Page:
(POST-IT SAYS: This is a nominee for a Minnesota award voted on by kids, so I’m curious to get student feedback on this from actual kids born post-9/11. Provides a vivid look at the events of that day, but much is watered down/sweetened for the young audience. Ages 8-12)

Wish by Barbara O’Connor

A touching story about a girl and her dog, perfect for young animal lovers

Eleven-year-old Charlie Reese has been making the same secret wish every day since fourth grade. She even has a list of all the ways there are to make the wish, such as cutting off the pointed end of a slice of pie and wishing on it as she takes the last bite. But when she is sent to the Blue Ridge Mountains of North Carolina to live with family she barely knows, it seems unlikely that her wish will ever come true. That is until she meets

Wishbone, a skinny stray dog who captures her heart, and Howard, a neighbor boy who proves surprising in lots of ways. Suddenly Charlie is in serious danger of discovering that what she thought she wanted may not be what she needs at all.

From award-winning author Barbara O’Connor comes a middle-grade novel about a girl who, with the help of a true-blue friend, a big-hearted aunt and uncle, and the dog of her dreams, unexpectedly learns the true meaning of family in the least likely of places.

(POST-IT SAYS: Fantastic setting and well-developed, unforgettable characters make this heartfelt story stand out. Charlie is so complicated—angry, vulnerable, lonely, wishful—and her voice here shines. Really lovely. Ages 9-12)

Framed! (Framed! Series #1) by James Ponti

Get to know the only kid on the FBI Director’s speed dial and several international criminals’ most wanted lists all because of his Theory of All Small Things in this hilarious start to a brand-new middle grade mystery series.

So you’re only halfway through your homework and the Director of the FBI keeps texting you for help…What do you do? Save your grade? Or save the country?

If you’re Florian Bates, you figure out a way to do both.

Florian is twelve years old and has just moved to Washington. He’s learning his way around using TOAST, which stands for the Theory of All Small Things. It’s a technique he invented to solve life’s little mysteries such as: where to sit on the on the first day of school, or which Chinese restaurant has the best eggrolls.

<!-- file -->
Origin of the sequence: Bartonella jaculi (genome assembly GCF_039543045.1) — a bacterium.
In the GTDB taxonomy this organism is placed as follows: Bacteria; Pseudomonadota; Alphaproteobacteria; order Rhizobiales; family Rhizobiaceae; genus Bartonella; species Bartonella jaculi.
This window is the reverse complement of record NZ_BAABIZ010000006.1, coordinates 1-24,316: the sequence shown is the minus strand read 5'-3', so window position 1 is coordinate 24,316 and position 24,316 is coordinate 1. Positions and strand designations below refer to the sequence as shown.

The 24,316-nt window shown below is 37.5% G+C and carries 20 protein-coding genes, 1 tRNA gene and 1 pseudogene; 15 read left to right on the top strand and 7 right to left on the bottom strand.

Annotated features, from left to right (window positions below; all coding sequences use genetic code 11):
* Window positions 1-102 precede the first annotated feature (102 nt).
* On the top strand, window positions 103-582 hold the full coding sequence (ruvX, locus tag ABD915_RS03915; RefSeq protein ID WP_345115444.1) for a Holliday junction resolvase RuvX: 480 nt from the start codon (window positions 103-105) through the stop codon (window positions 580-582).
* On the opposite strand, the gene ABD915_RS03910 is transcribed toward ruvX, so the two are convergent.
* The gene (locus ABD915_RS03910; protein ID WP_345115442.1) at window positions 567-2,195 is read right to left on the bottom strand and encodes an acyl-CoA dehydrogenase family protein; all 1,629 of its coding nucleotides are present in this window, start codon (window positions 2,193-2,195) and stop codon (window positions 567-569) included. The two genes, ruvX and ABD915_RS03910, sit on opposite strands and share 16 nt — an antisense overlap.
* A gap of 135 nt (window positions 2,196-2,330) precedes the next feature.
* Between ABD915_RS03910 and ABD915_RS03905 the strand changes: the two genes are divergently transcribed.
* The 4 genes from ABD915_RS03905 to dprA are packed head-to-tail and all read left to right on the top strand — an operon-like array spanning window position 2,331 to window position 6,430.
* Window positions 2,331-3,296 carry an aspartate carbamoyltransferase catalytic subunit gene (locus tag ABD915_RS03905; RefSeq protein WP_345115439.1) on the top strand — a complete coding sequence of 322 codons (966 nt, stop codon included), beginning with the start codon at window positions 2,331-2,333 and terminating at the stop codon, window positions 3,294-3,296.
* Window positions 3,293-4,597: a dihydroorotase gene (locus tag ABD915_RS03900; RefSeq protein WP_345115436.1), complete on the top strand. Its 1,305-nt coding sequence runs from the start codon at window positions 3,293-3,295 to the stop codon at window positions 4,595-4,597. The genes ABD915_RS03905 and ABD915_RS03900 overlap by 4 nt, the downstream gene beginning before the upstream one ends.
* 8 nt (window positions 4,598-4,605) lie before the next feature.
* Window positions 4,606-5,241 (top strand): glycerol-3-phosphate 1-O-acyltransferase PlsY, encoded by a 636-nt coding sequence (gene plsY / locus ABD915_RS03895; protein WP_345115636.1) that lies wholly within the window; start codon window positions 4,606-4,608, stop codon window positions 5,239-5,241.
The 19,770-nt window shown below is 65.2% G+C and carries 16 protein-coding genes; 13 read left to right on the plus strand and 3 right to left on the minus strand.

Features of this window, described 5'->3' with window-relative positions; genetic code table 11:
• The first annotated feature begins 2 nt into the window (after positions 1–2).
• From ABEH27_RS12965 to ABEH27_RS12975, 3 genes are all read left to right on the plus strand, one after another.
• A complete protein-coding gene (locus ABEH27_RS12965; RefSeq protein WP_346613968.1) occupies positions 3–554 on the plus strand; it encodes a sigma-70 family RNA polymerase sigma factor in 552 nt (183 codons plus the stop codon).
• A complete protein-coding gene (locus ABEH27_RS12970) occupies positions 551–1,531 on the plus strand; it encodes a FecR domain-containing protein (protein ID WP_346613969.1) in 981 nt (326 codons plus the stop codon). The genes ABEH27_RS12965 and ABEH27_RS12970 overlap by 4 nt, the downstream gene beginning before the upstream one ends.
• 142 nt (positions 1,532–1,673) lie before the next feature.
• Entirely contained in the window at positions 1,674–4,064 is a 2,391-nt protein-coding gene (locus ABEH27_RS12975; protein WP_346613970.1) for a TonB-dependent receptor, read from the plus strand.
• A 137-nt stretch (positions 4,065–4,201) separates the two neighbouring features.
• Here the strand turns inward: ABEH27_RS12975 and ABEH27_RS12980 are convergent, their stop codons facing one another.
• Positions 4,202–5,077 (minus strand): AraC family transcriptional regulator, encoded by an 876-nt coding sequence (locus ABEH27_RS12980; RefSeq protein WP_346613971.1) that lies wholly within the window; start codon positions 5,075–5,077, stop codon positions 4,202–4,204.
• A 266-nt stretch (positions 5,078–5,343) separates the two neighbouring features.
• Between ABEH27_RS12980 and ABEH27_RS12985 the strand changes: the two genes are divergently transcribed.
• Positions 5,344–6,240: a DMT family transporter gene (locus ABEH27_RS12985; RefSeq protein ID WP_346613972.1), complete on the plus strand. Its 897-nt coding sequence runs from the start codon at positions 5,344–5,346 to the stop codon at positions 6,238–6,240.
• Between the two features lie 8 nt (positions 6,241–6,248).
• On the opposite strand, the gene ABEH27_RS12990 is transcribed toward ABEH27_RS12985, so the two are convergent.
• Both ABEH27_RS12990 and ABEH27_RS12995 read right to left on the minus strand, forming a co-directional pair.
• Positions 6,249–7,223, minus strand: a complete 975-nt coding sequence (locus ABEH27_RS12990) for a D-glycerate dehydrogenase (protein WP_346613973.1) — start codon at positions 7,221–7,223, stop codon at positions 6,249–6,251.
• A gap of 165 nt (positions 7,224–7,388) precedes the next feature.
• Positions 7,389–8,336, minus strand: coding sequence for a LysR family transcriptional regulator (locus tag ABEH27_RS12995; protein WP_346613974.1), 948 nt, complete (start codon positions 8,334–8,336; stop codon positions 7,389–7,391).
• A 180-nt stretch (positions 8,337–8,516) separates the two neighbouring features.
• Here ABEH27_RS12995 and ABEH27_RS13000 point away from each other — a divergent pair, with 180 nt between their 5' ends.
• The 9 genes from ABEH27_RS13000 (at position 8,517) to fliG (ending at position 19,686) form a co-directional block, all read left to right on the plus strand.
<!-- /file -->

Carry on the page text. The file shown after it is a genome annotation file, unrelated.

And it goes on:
But when he teaches it to his new friend Margaret, they uncover a mystery that isn’t little. In fact, it’s HUGE, and it involves the National Gallery, the FBI, and a notorious crime syndicate known as EEL.

Can Florian decipher the clues and finish his homework in time to help the FBI solve the case?

(POST-IT SAYS: Well, now I want to employ the TOAST technique. Fun, smart mystery that’s not at all easily solvable for readers. Can’t wait to read the others in this series. Ages 9-12)

Survivors of the Holocaust: True Stories of Six Extraordinary Children
by Kath Shackleton (Editor), Zane Whittingham (Illustrator), Ryan Jones (Designed by)
(ISBN-13: 9781492688938 Publisher: Sourcebooks Publication date: 10/01/2019)

Between 1933 and 1945, Adolf Hitler and the Nazi party were responsible for the persecution of millions of Jews across Europe.

This extraordinary graphic novel tells the true stories of six Jewish children and young people who survived the Holocaust. From suffering the horrors of Auschwitz, to hiding from Nazi soldiers in war-torn Paris, to sheltering from the Blitz in England, each true story is a powerful testament to the survivors’ courage. These remarkable testimonials serve as a reminder never to allow such a tragedy to happen again.

(POST-IT SAYS: WOW. Beautiful presentation of awful stories. The format makes history accessible to those who may struggle with nonfiction. Back matter includes stories of the 6 children’s lives as adults, glossary, timeline, and resources. Ages 10+)

The End of the Wild by Nicole Helget (ISBN-13: 9780316245135 Publisher: Little, Brown Books for Young Readers Publication date: 06/26/2018)

Now available in paperback, this timely coming of age novel takes on the controversial issues of fracking and environmental protection.

Stay away from my woods.

Eleven-year-old Fern doesn’t have the easiest life. Her stepfather is out of work, and she’s responsible for putting dinner on the table—not to mention keeping her wild younger brothers out of trouble. The woods near their home is her only refuge, where she finds food and plays with her neighbor’s dog. But when a fracking company rolls into town, her special grove could be ripped away, and no one else seems to care.

Her stepfather needs the money that a job with the frackers could bring to their family, and her wealthy grandfather likes the business it brings to their town. Even her best friend doesn’t understand what the land means to Fern. With no one on her side, how can she save the forest that has protected her for so long?

The acclaimed author of Wonder at the Edge of the World weaves a poignant story about life on the poverty line, the environment, friendship and family—and, most of all, finding your place in the world.

(POST-IT SAYS: A moving, thoughtful, and often very sad look at grief, rural poverty, family, and environmental issues. Even though this is a really bleak read, it’s full of love and, ultimately, hope. Ages 9-12)